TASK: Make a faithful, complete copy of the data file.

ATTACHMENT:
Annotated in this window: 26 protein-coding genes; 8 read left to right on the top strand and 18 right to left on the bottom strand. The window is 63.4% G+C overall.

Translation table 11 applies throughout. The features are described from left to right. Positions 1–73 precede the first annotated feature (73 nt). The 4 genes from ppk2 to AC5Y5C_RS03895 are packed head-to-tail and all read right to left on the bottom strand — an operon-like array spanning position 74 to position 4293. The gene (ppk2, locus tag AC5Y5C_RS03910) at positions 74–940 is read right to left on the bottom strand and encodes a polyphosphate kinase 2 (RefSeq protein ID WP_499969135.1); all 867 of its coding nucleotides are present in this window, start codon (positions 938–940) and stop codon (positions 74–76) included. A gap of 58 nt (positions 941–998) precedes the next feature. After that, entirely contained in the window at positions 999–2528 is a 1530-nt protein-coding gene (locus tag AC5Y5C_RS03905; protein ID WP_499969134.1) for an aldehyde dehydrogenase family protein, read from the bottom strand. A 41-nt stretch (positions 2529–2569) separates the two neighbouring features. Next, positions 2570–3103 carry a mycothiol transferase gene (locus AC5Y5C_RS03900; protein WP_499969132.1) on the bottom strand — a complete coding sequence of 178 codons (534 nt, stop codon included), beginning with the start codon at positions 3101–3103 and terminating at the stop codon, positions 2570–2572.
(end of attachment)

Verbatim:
Annotated in this window: 26 protein-coding genes; 8 read left to right on the top strand and 18 right to left on the bottom strand. The window is 63.4% G+C overall.

Translation table 11 applies throughout. The features are described from left to right. Positions 1–73 precede the first annotated feature (73 nt). The 4 genes from ppk2 to AC5Y5C_RS03895 are packed head-to-tail and all read right to left on the bottom strand — an operon-like array spanning position 74 to position 4293. The gene (ppk2, locus tag AC5Y5C_RS03910) at positions 74–940 is read right to left on the bottom strand and encodes a polyphosphate kinase 2 (RefSeq protein ID WP_499969135.1); all 867 of its coding nucleotides are present in this window, start codon (positions 938–940) and stop codon (positions 74–76) included. A gap of 58 nt (positions 941–998) precedes the next feature. After that, entirely contained in the window at positions 999–2528 is a 1530-nt protein-coding gene (locus tag AC5Y5C_RS03905; protein ID WP_499969134.1) for an aldehyde dehydrogenase family protein, read from the bottom strand. A 41-nt stretch (positions 2529–2569) separates the two neighbouring features. Next, positions 2570–3103 carry a mycothiol transferase gene (locus AC5Y5C_RS03900; protein WP_499969132.1) on the bottom strand — a complete coding sequence of 178 codons (534 nt, stop codon included), beginning with the start codon at positions 3101–3103 and terminating at the stop codon, positions 2570–2572.